Cutting corners helps sometimes

note the backcut on the valve about 2mm wide

A mixture of 18th century technology and 20th century power . Crude but very effective, just the setting of the angle is very fiddly. It was still in the position I used for a head that performed remarkably well on the dyno so i left it there.

The crude contraption is not for grinding the valve seat itself ! But it works well enough for the back-cuts and it cost about $15 + P&H from somewhere in the midwest a few years back, made in the US even, using cutting edge 18 th century technology. It comes with a crank handle to spin the valve by hand.It very charming, but does not work as the cutting speed required for a decent surface finish is a lot higher than achievable by hand cranking and the clamping is fully insufficient as well. An electric drill chuck holds the valve a lot tighter and if you spin it fast enough it cuts cleanly, the finish is not even halfway bad.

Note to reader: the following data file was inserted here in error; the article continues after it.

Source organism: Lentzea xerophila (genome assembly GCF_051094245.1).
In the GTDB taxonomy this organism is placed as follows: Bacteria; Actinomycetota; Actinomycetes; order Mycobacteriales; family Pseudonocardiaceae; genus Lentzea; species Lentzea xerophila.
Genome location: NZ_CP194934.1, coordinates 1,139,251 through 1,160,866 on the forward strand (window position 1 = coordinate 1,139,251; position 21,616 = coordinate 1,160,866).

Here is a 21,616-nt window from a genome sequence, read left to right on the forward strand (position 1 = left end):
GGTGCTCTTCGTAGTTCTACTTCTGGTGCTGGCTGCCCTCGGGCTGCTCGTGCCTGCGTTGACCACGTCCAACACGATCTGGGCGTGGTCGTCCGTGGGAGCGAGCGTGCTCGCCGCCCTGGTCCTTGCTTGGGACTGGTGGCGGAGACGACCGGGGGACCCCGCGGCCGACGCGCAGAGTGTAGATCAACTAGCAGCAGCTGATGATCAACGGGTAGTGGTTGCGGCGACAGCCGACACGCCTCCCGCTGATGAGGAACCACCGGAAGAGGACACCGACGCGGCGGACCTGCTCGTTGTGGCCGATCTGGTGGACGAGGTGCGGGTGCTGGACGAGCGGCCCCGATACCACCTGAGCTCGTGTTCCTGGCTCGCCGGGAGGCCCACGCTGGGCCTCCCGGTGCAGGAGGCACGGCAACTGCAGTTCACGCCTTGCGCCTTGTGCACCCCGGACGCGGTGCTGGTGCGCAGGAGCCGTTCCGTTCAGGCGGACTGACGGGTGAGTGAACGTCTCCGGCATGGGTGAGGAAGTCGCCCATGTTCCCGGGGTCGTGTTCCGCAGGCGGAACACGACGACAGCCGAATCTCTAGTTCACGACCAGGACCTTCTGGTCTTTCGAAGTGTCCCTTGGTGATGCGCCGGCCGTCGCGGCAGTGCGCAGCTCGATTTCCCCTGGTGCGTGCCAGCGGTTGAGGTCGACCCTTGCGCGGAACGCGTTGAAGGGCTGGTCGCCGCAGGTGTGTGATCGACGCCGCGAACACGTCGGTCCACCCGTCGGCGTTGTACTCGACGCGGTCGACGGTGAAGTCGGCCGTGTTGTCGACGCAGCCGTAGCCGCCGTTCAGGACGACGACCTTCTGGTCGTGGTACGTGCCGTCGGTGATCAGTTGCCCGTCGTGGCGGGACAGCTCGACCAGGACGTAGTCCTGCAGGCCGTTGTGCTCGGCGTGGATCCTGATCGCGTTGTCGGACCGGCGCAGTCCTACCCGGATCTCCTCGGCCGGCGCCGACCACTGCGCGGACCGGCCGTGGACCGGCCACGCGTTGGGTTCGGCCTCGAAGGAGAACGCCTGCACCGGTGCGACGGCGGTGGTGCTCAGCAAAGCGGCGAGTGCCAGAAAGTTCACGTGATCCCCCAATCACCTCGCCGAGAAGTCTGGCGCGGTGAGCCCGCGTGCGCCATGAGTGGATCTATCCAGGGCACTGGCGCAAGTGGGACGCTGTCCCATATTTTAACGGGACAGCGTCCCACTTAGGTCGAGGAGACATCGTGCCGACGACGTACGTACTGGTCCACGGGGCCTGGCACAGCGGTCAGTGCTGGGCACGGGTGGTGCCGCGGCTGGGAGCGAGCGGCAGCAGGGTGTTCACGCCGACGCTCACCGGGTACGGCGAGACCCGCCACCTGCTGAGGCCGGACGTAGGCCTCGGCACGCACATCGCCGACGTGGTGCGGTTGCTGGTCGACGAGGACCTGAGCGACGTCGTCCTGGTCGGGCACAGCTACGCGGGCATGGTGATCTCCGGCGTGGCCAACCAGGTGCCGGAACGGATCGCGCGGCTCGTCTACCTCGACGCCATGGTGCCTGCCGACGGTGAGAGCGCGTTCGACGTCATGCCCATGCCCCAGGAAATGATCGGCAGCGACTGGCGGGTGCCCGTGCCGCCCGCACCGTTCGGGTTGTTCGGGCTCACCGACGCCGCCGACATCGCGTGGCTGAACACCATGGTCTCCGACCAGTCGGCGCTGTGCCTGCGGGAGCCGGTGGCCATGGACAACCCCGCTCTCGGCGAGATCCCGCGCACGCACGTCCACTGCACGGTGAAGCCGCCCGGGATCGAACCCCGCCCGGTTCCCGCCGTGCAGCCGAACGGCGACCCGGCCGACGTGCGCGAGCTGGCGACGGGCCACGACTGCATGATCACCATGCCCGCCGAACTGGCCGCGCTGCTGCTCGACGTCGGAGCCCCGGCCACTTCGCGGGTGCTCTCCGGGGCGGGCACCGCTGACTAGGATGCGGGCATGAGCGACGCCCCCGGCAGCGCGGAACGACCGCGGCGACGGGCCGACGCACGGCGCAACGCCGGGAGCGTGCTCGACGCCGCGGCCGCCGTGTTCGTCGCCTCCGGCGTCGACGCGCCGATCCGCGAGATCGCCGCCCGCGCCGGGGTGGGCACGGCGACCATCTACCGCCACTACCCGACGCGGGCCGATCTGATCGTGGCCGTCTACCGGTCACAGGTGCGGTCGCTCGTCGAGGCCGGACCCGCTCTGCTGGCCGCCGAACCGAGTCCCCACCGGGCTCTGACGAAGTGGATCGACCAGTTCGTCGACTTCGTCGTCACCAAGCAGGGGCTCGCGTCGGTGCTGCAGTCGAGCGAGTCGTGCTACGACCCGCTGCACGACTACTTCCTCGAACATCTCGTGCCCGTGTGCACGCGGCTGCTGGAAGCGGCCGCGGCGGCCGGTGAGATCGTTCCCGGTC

Having the valves back-cut by an engineering company on a valve grinder is cost prohibitive for testing btw. I was thinking of sacrificing a bunch of old valves and having them cut on a lathe at 22 30 34and 38 degrees. so I can use them to set the angle on this thing

But does it do anything usefull?

mahoosive gains ! black is original, red is deburred, green old valve with tiny back cut and blue is valve as shown above.. this takes a 5 second machining procedure

Well.. yup. now the port needs a bit more thought as well and the seat should be fine tuned. The gains are quite substantial but after 8mm lift it hits a brick wall.

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